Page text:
The Pharisees and scribes complain about the type of people who are drawn and welcomed by Jesus. Jesus responds by sharing three parables. #lost #found #gburgnaz #nazarene #lent #lent2022 #theNOshow #sermon #greensburgkyGreensburg Church of the Nazarene
**not a word for word transcript, but the sermon manuscript**
THE NO SHOW
PART FOUR: NO QUIT
Four weeks into Lent, reflecting on the life of Jesus on our way to the Cross and the Resurrection. Those who fast during this time are not doing it to put in a show, but to give up something that costs them. They do this remembering what salvation cost Jesus.
This week we are looking at a lengthy passage, one that contains a very famous parable. However, it is the last parable in a trilogy. These stories are told by Jesus in response to a portion of his audience.
READING THE TEXT: Luke 15:1-32
1 All the tax collectors and sinners were approaching to listen to him. 2 And the Pharisees and scribes were complaining, “This man welcomes sinners and eats with them.” 3 So he told them this parable: 4 “What man among you, who has a hundred sheep and loses one of them, does not leave the ninety-nine in the open field and go after the lost one until he finds it? 5 When he has found it, he joyfully puts it on his shoulders, 6 and coming home, he calls his friends and neighbors together, saying to them, ‘Rejoice with me, because I have found my lost sheep!’ 7 I tell you, in the same way, there will be more joy in heaven over one sinner who repents than over ninety-nine righteous people who don’t need repentance. 8 Or what woman who has ten silver coins, if she loses one coin, does not light a lamp, sweep the house, and search carefully until she finds it? 9 When she finds it, she calls her friends and neighbors together, saying, ‘Rejoice with me, because I have found the silver coin I lost!’ 10 I tell you, in the same way, there is joy in the presence of God’s angels over one sinner who repents.” 11 He also said: “A man had two sons. 12 The younger of them said to his father, ‘Father, give me the share of the estate I have coming to me.’ So he distributed the assets to them. 13 Not many days later, the younger son gathered together all he had and traveled to a distant country, where he squandered his estate in foolish living. 14 After he had spent everything, a severe famine struck that country, and he had nothing. 15 Then he went to work for one of the citizens of that country, who sent him into his fields to feed pigs. 16 He longed to eat his fill from the pods that the pigs were eating, but no one would give him anything. 17 When he came to his senses, he said, ‘How many of my father’s hired workers have more than enough food, and here I am dying of hunger! 18 I’ll get up, go to my father, and say to him, Father, I have sinned against heaven and in your sight. 19 I’m no longer worthy to be called your son. Make me like one of your hired workers. 20 So he got up and went to his father. But while the son was still a long way off, his father saw him and was filled with compassion. He ran, threw his arms around his neck, and kissed him. 21 The son said to him, ‘Father, I have sinned against heaven and in your sight. I’m no longer worthy to be called your son.’ 22 But the father told his servants, ‘Quick! Bring out the best robe and put it on him; put a ring on his finger and sandals on his feet. 23 Then bring the fattened calf and slaughter it, and let’s celebrate with a feast, 24 because this son of mine was dead and is alive again; he was lost and is found!’ So they began to celebrate. 25 Now his older son was in the field; as he came near the house, he heard music and dancing. 26 So he summoned one of the servants, questioning what these things meant. 27 ‘Your brother is here,’ he told him, ‘and your father has slaughtered the fattened calf because he has him back safe and sound.’ 28 Then he became angry and didn’t want to go in. So his father came out and pleaded with him. 29 But he replied to his father, ‘Look, I have been slaving many years for you, and I have never disobeyed your orders, yet you never gave me a goat so that I could celebrate with my friends. 30 But when this son of yours came, who has devoured your assets with prostitutes, you slaughtered the fattened calf for him.’ 31 ‘Son,’ he said to him, ‘you are always with me, and everything I have is yours. But we had to celebrate and rejoice, because this brother of yours was dead and is alive again; he was lost and is found.’” (CSB)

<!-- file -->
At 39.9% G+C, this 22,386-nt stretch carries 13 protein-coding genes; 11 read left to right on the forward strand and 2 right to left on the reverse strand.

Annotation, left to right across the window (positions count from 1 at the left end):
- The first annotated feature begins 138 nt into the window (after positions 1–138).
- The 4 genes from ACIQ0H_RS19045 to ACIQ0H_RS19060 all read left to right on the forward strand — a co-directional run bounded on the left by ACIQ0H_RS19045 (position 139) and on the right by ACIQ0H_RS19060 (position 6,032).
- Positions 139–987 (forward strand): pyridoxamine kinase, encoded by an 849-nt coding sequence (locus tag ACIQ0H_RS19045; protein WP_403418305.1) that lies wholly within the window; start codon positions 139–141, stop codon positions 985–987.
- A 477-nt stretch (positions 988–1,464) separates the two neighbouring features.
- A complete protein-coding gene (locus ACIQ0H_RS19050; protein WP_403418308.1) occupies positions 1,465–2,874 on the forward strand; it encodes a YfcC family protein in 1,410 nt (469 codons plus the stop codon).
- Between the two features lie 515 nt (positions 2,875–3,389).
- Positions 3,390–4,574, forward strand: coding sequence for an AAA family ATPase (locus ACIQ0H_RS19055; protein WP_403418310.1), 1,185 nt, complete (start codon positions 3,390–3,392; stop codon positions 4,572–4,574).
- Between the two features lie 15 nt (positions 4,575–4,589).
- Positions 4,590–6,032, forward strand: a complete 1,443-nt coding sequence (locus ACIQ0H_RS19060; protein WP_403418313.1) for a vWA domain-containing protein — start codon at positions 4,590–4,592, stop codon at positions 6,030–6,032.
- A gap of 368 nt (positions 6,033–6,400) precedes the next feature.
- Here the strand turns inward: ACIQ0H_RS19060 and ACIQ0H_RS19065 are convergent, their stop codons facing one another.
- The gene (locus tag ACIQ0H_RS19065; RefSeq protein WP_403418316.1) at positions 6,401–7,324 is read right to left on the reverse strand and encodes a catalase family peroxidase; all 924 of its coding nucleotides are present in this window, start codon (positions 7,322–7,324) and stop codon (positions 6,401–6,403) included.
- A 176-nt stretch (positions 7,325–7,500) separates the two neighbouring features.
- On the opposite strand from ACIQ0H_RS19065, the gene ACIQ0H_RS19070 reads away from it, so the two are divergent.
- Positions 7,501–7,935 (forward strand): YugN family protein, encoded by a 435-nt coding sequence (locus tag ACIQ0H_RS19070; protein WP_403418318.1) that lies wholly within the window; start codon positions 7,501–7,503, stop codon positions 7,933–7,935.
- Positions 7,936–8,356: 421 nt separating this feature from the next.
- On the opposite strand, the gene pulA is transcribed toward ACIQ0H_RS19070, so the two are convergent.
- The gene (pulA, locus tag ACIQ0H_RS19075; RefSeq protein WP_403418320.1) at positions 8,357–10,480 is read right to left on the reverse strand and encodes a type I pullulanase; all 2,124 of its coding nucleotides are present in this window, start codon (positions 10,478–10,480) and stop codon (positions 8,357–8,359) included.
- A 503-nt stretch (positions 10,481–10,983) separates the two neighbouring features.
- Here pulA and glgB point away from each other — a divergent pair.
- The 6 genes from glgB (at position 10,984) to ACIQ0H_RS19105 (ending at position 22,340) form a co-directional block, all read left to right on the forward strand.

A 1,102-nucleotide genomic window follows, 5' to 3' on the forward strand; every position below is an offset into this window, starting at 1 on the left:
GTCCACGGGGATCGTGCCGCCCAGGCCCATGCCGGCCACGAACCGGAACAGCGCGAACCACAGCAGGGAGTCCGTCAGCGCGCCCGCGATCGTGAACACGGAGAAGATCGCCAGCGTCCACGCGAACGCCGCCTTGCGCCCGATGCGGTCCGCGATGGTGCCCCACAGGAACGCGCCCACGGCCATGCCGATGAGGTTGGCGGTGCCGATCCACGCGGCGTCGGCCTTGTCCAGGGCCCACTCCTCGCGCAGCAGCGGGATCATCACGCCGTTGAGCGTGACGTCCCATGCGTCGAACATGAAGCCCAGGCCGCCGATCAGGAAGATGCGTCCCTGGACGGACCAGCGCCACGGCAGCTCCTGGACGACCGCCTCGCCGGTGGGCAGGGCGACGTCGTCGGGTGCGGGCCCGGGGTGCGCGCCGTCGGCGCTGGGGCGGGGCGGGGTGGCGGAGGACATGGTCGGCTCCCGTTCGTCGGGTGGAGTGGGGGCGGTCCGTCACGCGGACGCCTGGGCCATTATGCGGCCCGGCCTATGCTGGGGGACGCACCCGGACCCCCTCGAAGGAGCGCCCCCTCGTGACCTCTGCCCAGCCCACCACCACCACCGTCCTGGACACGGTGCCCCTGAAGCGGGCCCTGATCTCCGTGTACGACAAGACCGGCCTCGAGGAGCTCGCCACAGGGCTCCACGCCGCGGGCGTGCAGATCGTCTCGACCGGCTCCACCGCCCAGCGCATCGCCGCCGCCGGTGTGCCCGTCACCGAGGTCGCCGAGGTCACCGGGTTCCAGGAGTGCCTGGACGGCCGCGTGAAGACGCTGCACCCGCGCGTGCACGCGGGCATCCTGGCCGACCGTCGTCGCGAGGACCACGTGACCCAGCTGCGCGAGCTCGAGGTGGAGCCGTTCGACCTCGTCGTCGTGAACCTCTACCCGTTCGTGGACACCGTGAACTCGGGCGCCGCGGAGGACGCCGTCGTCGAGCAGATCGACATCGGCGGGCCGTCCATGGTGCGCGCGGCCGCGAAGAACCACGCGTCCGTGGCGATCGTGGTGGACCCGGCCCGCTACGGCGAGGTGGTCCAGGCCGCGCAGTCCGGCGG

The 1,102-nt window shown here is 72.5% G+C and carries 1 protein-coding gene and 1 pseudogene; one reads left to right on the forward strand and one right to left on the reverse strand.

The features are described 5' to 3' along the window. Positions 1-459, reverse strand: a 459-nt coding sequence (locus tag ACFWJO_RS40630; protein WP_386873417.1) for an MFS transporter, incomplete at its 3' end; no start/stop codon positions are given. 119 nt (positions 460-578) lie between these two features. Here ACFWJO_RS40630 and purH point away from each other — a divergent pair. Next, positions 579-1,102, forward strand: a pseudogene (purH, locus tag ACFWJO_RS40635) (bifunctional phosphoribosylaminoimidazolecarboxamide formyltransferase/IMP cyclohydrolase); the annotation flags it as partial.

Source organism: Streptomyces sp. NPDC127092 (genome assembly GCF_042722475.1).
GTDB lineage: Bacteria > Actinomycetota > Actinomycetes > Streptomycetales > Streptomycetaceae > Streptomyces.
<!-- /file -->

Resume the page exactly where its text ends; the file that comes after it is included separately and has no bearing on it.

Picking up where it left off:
This is the Word of God, for the people of God, thanks be to God.
IN THE TEXT:
*** Key verse ***
After reading the whole passage, it is important to note that all three parables Jesus shared are in response to the interaction recorded in verses 1 and 2. While all three parables share a common theme, they do contain different elements that are Jesus’s response to the Pharisees and scribes. Normally, I would want to take our time through each, however, I do not want you to become the lost audience in our efforts to understand the parables of lost things. So I will quickly sum up these parables.
** Lost sheep ***